(ca. 430 - 354 BC) Greece
Soldier of fortune and man of letters
Born into a wealthy Athenian family, he joined the army of Cyrus as a mercenary. When Cyrus was killed, Xenophon joined the Spartan army, and found himself fighting against the Athenians. Exiled from Athens, he was installed by the Spartans in a country estate at Scillus in the Peloponnese. Here he lived with his wife and twin sons for some 20 years, then he moved to Corinth. He was reconciled with Athens, though it seems not to have returned there to live.
During his long life Xenophon wrote on a remarkable variety of subjects. His importance for us is he was a transmitter of Socrates' teaching on same-sex love and his own, rather different, views on the subject. There are sufficient clues in his narrative that he himself had found a male lover to accompany him in his life as a soldier. In his dialogue The Symposium, Critobulos makes an ardent speech in praise of his beloved, Clinias, and of homosexual love in general.
Edmund Spenser noted that English scholars of the Renaissance were much more likely to have read Xenophon than Plato. Xenophon's The Symposium parallels Plato's and makes reference to it. It purports to be an account of a feast given by Callias to honor his young lover Autolycus who had won a prize in the Panathenaic games. (This victory took place in 422 B.C.E. at which date, however, Xenophon would have been only eight years old.)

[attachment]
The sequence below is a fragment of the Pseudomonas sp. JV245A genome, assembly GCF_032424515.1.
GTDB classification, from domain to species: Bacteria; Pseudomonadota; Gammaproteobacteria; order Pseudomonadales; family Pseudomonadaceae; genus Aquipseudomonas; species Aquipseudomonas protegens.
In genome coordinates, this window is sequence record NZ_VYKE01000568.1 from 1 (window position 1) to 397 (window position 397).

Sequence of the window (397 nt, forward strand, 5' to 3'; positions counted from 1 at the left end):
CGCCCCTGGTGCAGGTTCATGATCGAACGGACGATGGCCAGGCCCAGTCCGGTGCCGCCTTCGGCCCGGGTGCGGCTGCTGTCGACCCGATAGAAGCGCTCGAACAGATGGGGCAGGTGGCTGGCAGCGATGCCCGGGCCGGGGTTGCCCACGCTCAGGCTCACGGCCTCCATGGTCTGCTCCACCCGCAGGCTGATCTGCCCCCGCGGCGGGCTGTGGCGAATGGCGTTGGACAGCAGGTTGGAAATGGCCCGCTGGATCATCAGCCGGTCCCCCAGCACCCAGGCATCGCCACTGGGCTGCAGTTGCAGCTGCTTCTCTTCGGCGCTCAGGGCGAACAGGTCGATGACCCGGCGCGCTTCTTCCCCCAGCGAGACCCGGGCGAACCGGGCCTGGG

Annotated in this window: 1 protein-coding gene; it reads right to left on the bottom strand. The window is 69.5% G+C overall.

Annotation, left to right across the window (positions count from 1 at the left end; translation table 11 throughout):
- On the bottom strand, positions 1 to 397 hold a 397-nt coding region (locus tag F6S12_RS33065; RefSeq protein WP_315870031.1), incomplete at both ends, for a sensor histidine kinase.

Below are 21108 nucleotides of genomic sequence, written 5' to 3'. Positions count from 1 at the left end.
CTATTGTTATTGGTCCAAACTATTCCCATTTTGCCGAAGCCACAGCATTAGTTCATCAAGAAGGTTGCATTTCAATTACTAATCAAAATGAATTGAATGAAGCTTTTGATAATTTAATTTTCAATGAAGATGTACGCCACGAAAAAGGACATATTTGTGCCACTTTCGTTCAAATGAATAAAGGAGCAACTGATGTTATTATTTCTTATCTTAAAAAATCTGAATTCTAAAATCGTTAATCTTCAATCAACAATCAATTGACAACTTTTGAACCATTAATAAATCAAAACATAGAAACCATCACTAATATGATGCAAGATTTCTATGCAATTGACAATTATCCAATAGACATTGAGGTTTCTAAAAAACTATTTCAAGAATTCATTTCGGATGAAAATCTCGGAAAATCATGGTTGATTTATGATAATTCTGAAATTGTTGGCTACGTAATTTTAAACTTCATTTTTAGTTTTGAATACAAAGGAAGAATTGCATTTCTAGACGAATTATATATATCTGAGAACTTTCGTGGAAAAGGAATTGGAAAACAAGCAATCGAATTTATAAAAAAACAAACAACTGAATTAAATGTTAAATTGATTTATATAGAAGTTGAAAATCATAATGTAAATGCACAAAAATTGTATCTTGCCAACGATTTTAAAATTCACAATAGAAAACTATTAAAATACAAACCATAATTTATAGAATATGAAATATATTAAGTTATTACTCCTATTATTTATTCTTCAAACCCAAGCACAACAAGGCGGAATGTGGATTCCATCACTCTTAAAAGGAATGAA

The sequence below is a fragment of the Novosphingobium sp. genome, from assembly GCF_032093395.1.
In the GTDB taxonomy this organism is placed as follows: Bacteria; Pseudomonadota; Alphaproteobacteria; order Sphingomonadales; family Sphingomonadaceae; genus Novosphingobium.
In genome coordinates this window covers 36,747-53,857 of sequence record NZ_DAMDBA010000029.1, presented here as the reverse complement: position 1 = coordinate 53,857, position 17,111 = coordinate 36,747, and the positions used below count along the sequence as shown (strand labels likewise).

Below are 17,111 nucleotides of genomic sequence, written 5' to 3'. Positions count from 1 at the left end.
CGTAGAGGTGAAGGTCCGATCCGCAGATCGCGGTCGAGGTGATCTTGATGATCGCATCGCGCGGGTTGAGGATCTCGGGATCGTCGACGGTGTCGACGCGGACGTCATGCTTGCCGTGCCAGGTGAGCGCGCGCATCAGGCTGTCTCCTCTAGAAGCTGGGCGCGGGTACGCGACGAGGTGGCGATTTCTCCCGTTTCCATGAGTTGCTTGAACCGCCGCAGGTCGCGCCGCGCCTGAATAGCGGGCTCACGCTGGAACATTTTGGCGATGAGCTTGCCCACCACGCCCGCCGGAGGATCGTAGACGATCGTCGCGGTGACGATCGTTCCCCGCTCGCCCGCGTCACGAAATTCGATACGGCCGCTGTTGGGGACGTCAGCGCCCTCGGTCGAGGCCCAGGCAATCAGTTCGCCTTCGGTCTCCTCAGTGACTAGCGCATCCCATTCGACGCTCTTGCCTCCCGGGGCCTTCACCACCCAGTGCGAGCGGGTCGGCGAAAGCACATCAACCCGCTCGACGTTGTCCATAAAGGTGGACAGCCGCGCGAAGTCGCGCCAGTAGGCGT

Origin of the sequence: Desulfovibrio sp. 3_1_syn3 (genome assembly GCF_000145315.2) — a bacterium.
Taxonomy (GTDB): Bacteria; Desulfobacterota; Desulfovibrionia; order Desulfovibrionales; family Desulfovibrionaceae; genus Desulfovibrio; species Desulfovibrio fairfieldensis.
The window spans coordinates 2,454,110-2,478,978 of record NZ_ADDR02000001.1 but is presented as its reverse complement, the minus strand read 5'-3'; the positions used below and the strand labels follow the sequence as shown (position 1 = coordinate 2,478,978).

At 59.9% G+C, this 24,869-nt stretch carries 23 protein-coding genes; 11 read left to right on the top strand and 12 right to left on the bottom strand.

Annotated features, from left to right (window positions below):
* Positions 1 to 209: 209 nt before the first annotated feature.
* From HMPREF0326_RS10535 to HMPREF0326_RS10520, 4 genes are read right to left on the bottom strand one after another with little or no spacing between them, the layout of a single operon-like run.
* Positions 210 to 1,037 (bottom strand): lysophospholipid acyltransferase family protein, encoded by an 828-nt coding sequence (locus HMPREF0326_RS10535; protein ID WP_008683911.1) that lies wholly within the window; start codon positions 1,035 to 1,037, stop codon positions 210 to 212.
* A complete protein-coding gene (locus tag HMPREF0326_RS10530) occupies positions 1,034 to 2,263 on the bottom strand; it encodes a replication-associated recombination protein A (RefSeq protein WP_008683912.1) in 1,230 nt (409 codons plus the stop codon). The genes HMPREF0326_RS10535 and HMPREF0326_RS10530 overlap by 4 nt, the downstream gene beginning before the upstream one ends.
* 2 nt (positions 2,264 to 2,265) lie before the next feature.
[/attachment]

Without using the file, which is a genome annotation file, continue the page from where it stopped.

During the evening, leading citizens of Athens discuss - and demonstrate by their present behavior - the power of male beauty to entrance other males. However, this is no special coterie: Callias' guests speak freely of the ubiquitousness of such infatuations in their society.
Socrates delivers a definitive speech rhapsodically extolling male love but deprecating any sexual expression. He argues that Zeus's love for Ganymede and Achilles' for Patroclus was free from carnality, and that male love in Sparta is similarly nonphysical.
At the same time, he strongly commends Callias' love for Autolycus and names approvingly a number of other prominent Athenians whose (Platonic) love affairs with other males were widely recognized. Xenophon's dialogue, though hardly of Platonic caliber, has substance, charm, and eloquence, and deserves to be better known.
His other works - The Constitution of Sparta, the Economist, and the Anabasis - are also important for what they reveal of Greek attitudes; sometimes Xenophon's view of male homosexuality is matter of fact, sometimes it is romantic, but it lacks Socrates' puritanism.
Source: excerpts from: Aldrich R. & Wotherspoon G., Who's Who in Gay and Lesbian History, from Antiquity to WWII, Routledge, London, 2001 - et alii